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An Acrostic Trilogy during National Poetry Month

April 29, 2019


Poetic Day 29 of National Poetry Month:  April 29, 2019, Monday


On this eve of the final day of National Poetry Month, are you ready to try a different approach with your poetic creativity?  Take a simple, one-word acrostic; and by using the same stem word three times, turn the piece into a trilogy of poems which are somewhat thematically related and held together by the stem word of the acrostic.  For example, in the following poem, each of the three parts is an acrostic based on the word “humanity.”  Although each eight-line acrostic could stand alone as a poem, the three parts may also be interpreted as forming one poetic work–a trilogy.  By sight, magnification, or braille–you will read vertically down the left column of the page or screen the stem word “humanity” three times.


The length of a line of an acrostic poem may be only one word, a phrase, or a complete sentence.  When you are writing an acrostic, the line length and rhyming pattern or lack thereof are the choice of the poet; the only criterion of the acrostic form is that after the first line begins with a word whose initial letter is the first letter of the stem word, each subsequent line must begin with the next letter of the chosen stem word (as demonstrated below).


Beware!  This poetic endeavor for the poem-of-the-day, mostly written last October, may not be as quickly understood as all of my other poems.  Take a leap of poetic fancy, and try reading (an possibly explicating) the following trilogy.  Then, please consider the five writing prompts at the end of this WORDWALK post.  (Prompts three through five may also serve as a guide for reading this trilogy.)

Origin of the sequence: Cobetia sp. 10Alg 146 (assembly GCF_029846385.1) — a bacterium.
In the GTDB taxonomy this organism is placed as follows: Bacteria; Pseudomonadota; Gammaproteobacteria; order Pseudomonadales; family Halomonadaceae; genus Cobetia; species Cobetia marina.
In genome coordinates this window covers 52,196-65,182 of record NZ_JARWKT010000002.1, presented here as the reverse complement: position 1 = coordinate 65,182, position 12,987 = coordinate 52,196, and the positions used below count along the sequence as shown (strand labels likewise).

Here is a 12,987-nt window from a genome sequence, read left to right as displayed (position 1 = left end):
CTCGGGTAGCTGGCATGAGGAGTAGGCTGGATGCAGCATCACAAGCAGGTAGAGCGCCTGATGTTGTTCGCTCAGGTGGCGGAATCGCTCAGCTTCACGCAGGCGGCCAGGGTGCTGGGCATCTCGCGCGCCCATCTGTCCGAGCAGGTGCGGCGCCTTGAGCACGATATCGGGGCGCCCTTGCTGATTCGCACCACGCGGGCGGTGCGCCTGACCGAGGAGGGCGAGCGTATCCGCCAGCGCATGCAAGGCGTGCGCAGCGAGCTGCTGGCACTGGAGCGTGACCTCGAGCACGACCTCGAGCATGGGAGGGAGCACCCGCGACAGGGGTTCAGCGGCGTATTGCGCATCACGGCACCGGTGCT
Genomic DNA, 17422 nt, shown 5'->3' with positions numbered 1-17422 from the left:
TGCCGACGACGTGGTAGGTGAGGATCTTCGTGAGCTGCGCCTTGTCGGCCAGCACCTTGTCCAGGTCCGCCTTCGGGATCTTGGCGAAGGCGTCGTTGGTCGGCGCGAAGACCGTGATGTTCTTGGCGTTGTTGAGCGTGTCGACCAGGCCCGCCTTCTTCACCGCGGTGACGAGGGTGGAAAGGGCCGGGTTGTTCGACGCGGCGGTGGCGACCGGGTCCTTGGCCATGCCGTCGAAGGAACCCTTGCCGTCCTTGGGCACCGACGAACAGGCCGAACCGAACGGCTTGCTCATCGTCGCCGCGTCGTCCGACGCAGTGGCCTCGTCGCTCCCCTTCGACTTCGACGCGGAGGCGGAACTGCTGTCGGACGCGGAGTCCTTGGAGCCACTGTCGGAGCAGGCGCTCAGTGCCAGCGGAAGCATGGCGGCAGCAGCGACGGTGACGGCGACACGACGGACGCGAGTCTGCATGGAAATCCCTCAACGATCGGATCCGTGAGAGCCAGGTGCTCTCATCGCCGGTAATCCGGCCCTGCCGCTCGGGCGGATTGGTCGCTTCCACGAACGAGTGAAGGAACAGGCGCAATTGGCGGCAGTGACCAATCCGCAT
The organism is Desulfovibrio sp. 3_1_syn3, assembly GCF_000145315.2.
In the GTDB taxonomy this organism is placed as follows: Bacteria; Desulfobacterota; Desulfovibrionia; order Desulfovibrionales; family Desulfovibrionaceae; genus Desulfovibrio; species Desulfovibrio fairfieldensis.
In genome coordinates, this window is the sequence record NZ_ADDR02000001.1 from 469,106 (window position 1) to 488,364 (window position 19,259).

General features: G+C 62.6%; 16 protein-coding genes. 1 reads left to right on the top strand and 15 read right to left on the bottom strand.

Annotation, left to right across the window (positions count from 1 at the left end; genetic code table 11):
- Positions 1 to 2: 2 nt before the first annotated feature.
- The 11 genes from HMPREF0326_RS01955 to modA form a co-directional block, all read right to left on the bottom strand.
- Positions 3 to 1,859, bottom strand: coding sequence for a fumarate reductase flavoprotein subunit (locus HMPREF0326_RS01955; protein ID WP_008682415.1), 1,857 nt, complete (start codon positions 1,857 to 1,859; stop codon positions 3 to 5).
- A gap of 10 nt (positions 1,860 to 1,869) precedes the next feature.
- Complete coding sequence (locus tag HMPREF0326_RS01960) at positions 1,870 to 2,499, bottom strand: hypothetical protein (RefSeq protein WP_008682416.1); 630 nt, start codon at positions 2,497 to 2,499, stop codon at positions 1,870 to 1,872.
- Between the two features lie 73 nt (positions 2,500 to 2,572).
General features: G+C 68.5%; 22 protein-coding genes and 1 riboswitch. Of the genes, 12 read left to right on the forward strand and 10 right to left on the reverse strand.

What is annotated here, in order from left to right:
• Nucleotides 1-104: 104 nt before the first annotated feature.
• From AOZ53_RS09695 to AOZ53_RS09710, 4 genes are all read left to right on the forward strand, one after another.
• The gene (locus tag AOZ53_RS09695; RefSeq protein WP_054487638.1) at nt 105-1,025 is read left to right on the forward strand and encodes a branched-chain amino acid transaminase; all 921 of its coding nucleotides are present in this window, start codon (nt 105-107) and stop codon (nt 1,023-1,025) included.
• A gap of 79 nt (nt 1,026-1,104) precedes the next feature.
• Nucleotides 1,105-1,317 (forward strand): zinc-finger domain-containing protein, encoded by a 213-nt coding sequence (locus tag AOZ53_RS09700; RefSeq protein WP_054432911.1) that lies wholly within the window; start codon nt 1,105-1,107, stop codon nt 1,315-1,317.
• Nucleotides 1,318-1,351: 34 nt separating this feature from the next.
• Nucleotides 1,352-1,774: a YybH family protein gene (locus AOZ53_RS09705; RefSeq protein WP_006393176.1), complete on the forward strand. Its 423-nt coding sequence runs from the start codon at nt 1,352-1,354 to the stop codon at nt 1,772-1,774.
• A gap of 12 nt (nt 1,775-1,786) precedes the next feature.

Trilogy:  An Acrostic Trinity of Humanity


by Alice Jane-Marie Massa



Part 1.  The Clockwork of Humanity


Hold on, hold on–






teardrops and



Part 2.  Acrostic Crossroads of Humanity


How can we







yields to other choices?


Part 3.  Untangling Humanity








torn pages from



* * *




  1. Select a word to be used as the stem of an acrostic poem; use this stem word in three acrostics forming a trilogy of thematically-related acrostics.
  2. Write a poem–in a form other than an acrostic–to explore the topic of humanity.
  3. In the first part of the trilogy, angels come to someone through teardrops and yawns; write a poem in which you describe how and where you think angels enter a life or soul.
  4. The second part of the trilogy poses a question about the crossroads of negativity and tenderness; write a poem about this “Crossroads of Understanding.”
  5. In the third part of the trilogy, hope untangles the wonders and challenges of life; write a poem in which you reveal what you believe untangles the high points and low points of life or the blessings and “bumps-in-the-road” of life.


* * *


This WORDWALK post and my other posts of National Poetry Month are dedicated

in memory of Deon Patrick Lyons–

poet, novelist, blogger, and friend.


Wishing you a spring of poetic wonders,

Alice and Leader Dog Willow


April 29, 2019, Monday



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